By Thomas F. Schwartz
The first volume of Herbert Hoover’s Memoirs appeared in 1951. Only ten pages comprise his time in Iowa. Theodore Hoover, Herbert’s older brother, wrote a 1939 autobiography, Memoranda: Being a Statement by an Engineer, that was never published. It exists in typescript at the Hoover Institution with a copy at the Herbert Hoover Presidential Library and Museum. The treatment of certain events is strangely similar begging the question if the younger brother didn’t appropriate some of his childhood stories from his older brother.
The problem of Herbert Hoover’s birthday was examined in a previous blog, The Value of Knowing One’s Birthday. Hoover used the dates of August 10 and August 11 interchangeably until he accessed a family Bible recording his birth on August 10, 1874. Surprisingly, Theodore recalled:
“…I was born at midnight, January 27-28th, 1871; so there has always been a dispute about my birthday; there was too much excitement for anyone to affirm positively. My grandmother Minthorn held one day, and my mother another, and there were about equal numbers to support each.”
It could be that both brothers were born late at night close to midnight allowing for the confusion on the actual day of birth. But the likelihood of it happening seems curious.
Herbert also recalled an incident in his father’s blacksmith shop: “My recollection of my father is of necessity dim indeed. I retain one vivid memento from his time. Playing barefoot around the blacksmith shop, I stepped on a chip of hot iron and carry the brand of Iowa on my foot to this day.” His brother Theodore provides a more dramatic description: “Among the other early experiences was the knowledge acquired concerning the quality of hot iron, in the barefoot season, by means of an inch wide brown scar across the bottom of my foot which hurt and smelled abominably. The remedy applied was close at hand, for father took me in his arms and for a minute held the injured foot close to the fire in the forge, and then bound it up with a generous application of linseed oil from the carpenter’s shop adjoining.”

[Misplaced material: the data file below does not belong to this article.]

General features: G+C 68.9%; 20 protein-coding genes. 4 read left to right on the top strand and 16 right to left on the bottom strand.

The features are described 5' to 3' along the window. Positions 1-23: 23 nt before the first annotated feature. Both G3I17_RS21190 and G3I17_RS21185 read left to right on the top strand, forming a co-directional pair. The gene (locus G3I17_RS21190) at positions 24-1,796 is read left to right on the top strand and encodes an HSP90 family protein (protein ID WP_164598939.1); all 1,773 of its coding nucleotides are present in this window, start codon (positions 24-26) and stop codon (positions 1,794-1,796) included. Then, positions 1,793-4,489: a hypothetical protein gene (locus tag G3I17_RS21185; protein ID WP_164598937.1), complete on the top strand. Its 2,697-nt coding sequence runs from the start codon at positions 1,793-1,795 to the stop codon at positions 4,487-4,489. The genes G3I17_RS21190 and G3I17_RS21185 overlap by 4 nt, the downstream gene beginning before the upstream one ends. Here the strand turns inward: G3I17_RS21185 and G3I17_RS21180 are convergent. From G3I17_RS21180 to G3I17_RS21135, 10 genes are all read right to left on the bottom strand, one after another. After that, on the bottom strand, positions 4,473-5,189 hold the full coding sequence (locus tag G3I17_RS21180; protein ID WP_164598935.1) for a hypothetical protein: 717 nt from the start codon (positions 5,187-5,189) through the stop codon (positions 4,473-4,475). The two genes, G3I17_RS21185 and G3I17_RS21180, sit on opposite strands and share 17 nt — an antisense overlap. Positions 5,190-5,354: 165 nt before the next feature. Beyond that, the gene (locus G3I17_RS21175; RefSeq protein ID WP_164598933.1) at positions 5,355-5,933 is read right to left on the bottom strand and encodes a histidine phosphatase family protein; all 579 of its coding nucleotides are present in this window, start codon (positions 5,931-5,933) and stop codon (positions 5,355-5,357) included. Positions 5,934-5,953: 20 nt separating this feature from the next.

The final example is reminiscent of the Citizen Kane “Rosebud” moment. Theodore recalled:
“For my fourth birthday father made me a wonderful sled, and wisely, to make the gift more appreciated, allowed me to watch the process of its manufacture. He fashioned the runners of steel and devoted much care to the making and ornamentation thereof; the wagon-maker made the top, and painted red with green stripes, and my father’s love name for me, “Taddie,” painted across the front in large letters. Though highly appreciated at the time, this sled caused me disappointment a few years later, because of an actual or imagined deficiency in coasting speed, and I put it aside in favor of a proper purchased coaster as soon as I could save up the necessary funds. What would I not given now to have that red sled, the handiwork of my father!” Herbert provided a brief statement on sledding down Cook’s Hill: “That was a great long hill where on winters’ nights, to satisfy our human craving for speed, we slid down at terrific pace with our tummies tight to home-made sleds.” Clearly, Herbert got the hand-me-down home-made sled from Theodore who purchased a sled from a local merchant.
The similarities of such unique events occurring in each brother’s lives is not beyond probability but also worth taking note. Theodore’s memoirs are written with a greater clarity of childhood joy and description. It is almost certain Herbert Hoover would have read his brother’s manuscript before writing his own. Memory has a way of taking things you have read and making them part of your own experience. That is why memory is an unreliable source by itself and needs outside verification.